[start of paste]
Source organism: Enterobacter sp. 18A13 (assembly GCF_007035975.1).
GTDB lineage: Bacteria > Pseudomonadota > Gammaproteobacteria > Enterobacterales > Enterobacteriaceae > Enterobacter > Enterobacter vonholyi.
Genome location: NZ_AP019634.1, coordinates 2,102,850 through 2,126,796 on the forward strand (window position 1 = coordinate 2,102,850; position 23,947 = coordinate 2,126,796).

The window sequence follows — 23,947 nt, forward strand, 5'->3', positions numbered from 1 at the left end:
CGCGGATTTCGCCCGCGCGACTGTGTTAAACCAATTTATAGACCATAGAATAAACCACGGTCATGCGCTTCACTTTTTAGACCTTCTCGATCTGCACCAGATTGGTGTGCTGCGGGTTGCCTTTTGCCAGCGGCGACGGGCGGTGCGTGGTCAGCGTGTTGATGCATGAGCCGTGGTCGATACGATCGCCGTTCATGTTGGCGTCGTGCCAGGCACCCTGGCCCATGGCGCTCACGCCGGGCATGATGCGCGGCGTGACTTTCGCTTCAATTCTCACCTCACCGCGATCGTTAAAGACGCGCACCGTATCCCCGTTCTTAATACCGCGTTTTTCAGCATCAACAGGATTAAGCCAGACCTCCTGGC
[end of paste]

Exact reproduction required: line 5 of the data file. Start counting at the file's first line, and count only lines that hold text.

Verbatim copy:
CGCGGATTTCGCCCGCGCGACTGTGTTAAACCAATTTATAGACCATAGAATAAACCACGGTCATGCGCTTCACTTTTTAGACCTTCTCGATCTGCACCAGATTGGTGTGCTGCGGGTTGCCTTTTGCCAGCGGCGACGGGCGGTGCGTGGTCAGCGTGTTGATGCATGAGCCGTGGTCGATACGATCGCCGTTCATGTTGGCGTCGTGCCAGGCACCCTGGCCCATGGCGCTCACGCCGGGCATGATGCGCGGCGTGACTTTCGCTTCAATTCTCACCTCACCGCGATCGTTAAAGACGCGCACCGTATCCCCGTTCTTAATACCGCGTTTTTCAGCATCAACAGGATTAAGCCAGACCTCCTGGC